Post Partum Hemorrhage



Post-Partum Hemorrhage (PPH) remains the leading cause of maternal mortality worldwide, responsible for about one quarter of maternal deaths. The World Health Organization (WHO) defines PPH as blood loss from the genital tract of 500 mL or more within 24 hours of birth, and severe PPH (SSPH) as 1,000 mL of blood loss, independently of the mode of delivery ¹. The more traditional definitions of PPH consider blood loss ≥ 500 mL following vaginal delivery and ≥ 1,000 mL following caesarean delivery². The prevalence of PPH and SPPH worldwide, is approximately 6% and 1.86% of all deliveries respectively, with significant differences between countries. The prevalence of PPH and SSPH is 9.38% and 5.49% respectively in Western Europe. The risk of maternal death from PPH is around 1 in 1,000 deliveries worldwide, and the rate of PPH is increasing in industrialized countries¹.









Fibrinogen, a critical factor for hemostasis involved in the architecture of the clot, is the first coagulation factor to decrease during major bleeding. During pregnancy, fibrinogen concentrations in blood increase, particularly from week 28 of gestation to delivery, to reach a concentration of 3.5 – 6.5 g/L i.e. nearly double that of non-pregnant women. In the obstetric population, the fibrinogen level in blood is an important predictor of the severity of PPH³. In their study, Charby et al. reported that a fibrinogen concentration below 2 g/L was predictive of severe PPH, with a positive predictive value of 100% (95% CI: 71–100)4 . There is increasing evidence of the role of fibrinogen as a target for the treatment of bleeding, especially in PPH. Cryoprecipitate and fibrinogen concentrates are preferable products for the treatment of hypofibrinogenemia. For trauma patients with a plasma fibrinogen level of less than 1.5 to 2.0 g/L, the European guidelines on management of major bleeding and coagulopathy following trauma: fourth edition, recommend an initial dose of fibrinogen concentrates of 3 to 4 g6. Further dosing should then be guided by laboratory assessment of the plasma fibrinogen level5.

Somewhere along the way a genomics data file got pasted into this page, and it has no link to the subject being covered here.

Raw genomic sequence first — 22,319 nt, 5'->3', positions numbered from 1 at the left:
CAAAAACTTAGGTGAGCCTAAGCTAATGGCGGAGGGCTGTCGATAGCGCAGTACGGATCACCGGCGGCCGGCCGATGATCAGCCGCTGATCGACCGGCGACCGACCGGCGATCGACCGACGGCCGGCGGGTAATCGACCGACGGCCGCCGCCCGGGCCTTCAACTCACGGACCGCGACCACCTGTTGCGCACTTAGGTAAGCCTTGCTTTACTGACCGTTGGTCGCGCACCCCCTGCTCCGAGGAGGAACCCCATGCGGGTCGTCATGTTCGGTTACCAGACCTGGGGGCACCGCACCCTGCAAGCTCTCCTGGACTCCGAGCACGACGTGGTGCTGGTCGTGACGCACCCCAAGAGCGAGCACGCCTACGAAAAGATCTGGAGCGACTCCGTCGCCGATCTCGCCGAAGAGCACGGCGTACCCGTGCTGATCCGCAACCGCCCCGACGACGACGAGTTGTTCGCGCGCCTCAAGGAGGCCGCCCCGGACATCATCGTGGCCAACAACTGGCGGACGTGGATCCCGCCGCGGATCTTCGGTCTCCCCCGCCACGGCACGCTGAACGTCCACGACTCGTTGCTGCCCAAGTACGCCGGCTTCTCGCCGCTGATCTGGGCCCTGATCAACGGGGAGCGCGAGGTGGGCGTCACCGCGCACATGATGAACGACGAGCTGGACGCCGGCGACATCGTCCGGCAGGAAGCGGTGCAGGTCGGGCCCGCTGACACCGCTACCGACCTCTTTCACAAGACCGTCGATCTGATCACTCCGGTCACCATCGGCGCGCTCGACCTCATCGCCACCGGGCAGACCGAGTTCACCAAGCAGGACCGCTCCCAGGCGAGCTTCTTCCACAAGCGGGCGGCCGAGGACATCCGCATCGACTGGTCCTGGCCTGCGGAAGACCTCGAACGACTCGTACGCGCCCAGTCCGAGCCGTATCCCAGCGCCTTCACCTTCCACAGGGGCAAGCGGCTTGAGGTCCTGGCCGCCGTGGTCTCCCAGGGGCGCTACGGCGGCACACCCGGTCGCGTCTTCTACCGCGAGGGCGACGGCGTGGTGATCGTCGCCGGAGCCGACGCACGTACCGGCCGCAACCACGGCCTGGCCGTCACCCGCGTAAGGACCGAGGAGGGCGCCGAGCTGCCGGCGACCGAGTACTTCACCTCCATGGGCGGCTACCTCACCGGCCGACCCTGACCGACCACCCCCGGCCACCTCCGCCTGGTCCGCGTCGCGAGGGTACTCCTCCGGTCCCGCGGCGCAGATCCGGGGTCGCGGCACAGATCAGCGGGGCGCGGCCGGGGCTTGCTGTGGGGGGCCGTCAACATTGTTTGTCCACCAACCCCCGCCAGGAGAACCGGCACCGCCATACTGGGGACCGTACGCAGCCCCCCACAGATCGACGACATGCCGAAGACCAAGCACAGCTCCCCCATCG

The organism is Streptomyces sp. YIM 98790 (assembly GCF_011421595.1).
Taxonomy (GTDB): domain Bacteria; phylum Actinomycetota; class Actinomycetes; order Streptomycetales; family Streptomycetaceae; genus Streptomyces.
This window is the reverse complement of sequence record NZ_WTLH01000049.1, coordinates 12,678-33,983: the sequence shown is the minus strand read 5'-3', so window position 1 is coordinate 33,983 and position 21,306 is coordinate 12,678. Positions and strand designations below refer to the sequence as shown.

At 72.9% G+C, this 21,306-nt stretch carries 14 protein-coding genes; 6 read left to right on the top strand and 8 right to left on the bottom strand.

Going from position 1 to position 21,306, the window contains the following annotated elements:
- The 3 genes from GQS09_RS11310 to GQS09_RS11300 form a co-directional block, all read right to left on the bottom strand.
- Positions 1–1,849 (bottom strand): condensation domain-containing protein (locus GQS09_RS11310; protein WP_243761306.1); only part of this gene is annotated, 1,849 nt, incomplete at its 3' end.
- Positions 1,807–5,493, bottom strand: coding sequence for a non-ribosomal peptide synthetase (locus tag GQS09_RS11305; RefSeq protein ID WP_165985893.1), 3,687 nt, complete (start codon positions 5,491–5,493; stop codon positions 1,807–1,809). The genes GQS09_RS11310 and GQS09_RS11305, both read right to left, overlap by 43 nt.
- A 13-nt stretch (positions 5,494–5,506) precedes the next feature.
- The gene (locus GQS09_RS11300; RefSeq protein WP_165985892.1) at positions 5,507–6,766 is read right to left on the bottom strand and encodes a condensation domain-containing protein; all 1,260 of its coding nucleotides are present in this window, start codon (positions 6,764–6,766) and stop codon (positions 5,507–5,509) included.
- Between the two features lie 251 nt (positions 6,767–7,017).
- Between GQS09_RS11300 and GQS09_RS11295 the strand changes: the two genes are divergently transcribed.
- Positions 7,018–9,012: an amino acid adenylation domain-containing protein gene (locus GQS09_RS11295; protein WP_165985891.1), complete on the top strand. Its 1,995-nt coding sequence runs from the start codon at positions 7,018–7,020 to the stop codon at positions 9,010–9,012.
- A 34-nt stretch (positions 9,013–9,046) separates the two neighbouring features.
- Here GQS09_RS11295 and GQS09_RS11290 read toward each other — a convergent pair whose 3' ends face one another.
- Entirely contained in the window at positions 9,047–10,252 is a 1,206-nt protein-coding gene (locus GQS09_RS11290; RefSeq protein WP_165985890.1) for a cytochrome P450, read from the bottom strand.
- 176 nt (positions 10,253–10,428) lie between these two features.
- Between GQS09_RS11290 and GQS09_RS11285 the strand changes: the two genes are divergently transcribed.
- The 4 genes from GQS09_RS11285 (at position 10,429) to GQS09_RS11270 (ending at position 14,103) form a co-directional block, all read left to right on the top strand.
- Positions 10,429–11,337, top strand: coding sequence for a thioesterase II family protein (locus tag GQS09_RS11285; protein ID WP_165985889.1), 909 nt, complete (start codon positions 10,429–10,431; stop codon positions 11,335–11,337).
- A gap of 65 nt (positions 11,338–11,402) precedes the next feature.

PPH is a life-threatening condition for the mother and requires the early identification of  bleeding and rapid management to stop the bleeding. While traditional measurements of fibrinogen (Clauss method) are time consuming, point-of-care (POC) testing of fibrinogen may provide real-time data that can be helpful in the clinical decision-making process in actively bleeding patients.


OVVI Diagnostics is developing a point-of-care test for fibrinogen quantification in blood, providing a lab-quality result within a few minutes to improve the management of PPH.




  1. Best Practice & Research Clinical Obstetrics and Gynaecology 2008, Vol. 22, No. 6, pp. 999–1012
  2. Transfus Med Hemother 2018;45:127–135
  3. Anesth Analg. 2014;119:1140–1147.
  4. J Thromb Haemost 2007;5:266–73
  5. Transfusion 2013, 54(5), 1389–1405
  6. Critical Care 2016, 20, 100

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